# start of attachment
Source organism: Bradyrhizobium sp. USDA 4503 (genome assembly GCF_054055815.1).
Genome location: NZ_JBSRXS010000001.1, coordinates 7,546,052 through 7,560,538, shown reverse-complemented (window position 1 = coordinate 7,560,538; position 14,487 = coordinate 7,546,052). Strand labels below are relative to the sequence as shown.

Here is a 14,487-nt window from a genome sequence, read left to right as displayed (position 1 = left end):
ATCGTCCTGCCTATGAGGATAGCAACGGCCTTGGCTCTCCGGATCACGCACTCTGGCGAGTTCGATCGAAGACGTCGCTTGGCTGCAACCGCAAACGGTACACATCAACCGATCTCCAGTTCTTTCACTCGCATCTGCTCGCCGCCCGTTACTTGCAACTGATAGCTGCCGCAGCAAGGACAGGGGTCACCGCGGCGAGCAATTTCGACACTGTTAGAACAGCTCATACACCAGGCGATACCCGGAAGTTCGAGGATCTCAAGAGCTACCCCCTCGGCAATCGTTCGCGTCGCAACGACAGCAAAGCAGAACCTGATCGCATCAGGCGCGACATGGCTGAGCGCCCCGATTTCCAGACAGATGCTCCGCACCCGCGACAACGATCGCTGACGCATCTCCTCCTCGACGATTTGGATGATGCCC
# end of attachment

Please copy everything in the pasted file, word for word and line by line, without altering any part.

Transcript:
Source organism: Bradyrhizobium sp. USDA 4503 (genome assembly GCF_054055815.1).
Genome location: NZ_JBSRXS010000001.1, coordinates 7,546,052 through 7,560,538, shown reverse-complemented (window position 1 = coordinate 7,560,538; position 14,487 = coordinate 7,546,052). Strand labels below are relative to the sequence as shown.

Here is a 14,487-nt window from a genome sequence, read left to right as displayed (position 1 = left end):
ATCGTCCTGCCTATGAGGATAGCAACGGCCTTGGCTCTCCGGATCACGCACTCTGGCGAGTTCGATCGAAGACGTCGCTTGGCTGCAACCGCAAACGGTACACATCAACCGATCTCCAGTTCTTTCACTCGCATCTGCTCGCCGCCCGTTACTTGCAACTGATAGCTGCCGCAGCAAGGACAGGGGTCACCGCGGCGAGCAATTTCGACACTGTTAGAACAGCTCATACACCAGGCGATACCCGGAAGTTCGAGGATCTCAAGAGCTACCCCCTCGGCAATCGTTCGCGTCGCAACGACAGCAAAGCAGAACCTGATCGCATCAGGCGCGACATGGCTGAGCGCCCCGATTTCCAGACAGATGCTCCGCACCCGCGACAACGATCGCTGACGCATCTCCTCCTCGACGATTTGGATGATGCCC